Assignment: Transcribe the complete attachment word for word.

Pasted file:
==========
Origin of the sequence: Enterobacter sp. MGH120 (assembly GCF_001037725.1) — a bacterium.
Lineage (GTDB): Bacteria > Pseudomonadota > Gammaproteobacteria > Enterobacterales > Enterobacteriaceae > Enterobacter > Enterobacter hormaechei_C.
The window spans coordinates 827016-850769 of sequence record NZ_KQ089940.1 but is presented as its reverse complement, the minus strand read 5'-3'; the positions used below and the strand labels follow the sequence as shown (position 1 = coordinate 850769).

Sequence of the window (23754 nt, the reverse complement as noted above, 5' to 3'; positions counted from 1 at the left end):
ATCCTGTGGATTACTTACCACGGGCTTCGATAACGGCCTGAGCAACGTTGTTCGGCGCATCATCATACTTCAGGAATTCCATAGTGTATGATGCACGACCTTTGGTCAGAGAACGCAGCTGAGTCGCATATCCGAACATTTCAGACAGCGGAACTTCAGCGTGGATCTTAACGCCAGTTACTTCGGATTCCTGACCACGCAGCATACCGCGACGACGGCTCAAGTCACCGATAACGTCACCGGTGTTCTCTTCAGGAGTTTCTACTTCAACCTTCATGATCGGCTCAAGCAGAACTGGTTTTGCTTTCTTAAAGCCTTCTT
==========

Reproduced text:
Origin of the sequence: Enterobacter sp. MGH120 (assembly GCF_001037725.1) — a bacterium.
Lineage (GTDB): Bacteria > Pseudomonadota > Gammaproteobacteria > Enterobacterales > Enterobacteriaceae > Enterobacter > Enterobacter hormaechei_C.
The window spans coordinates 827016-850769 of sequence record NZ_KQ089940.1 but is presented as its reverse complement, the minus strand read 5'-3'; the positions used below and the strand labels follow the sequence as shown (position 1 = coordinate 850769).

Sequence of the window (23754 nt, the reverse complement as noted above, 5' to 3'; positions counted from 1 at the left end):
ATCCTGTGGATTACTTACCACGGGCTTCGATAACGGCCTGAGCAACGTTGTTCGGCGCATCATCATACTTCAGGAATTCCATAGTGTATGATGCACGACCTTTGGTCAGAGAACGCAGCTGAGTCGCATATCCGAACATTTCAGACAGCGGAACTTCAGCGTGGATCTTAACGCCAGTTACTTCGGATTCCTGACCACGCAGCATACCGCGACGACGGCTCAAGTCACCGATAACGTCACCGGTGTTCTCTTCAGGAGTTTCTACTTCAACCTTCATGATCGGCTCAAGCAGAACTGGTTTTGCTTTCTTAAAGCCTTCTT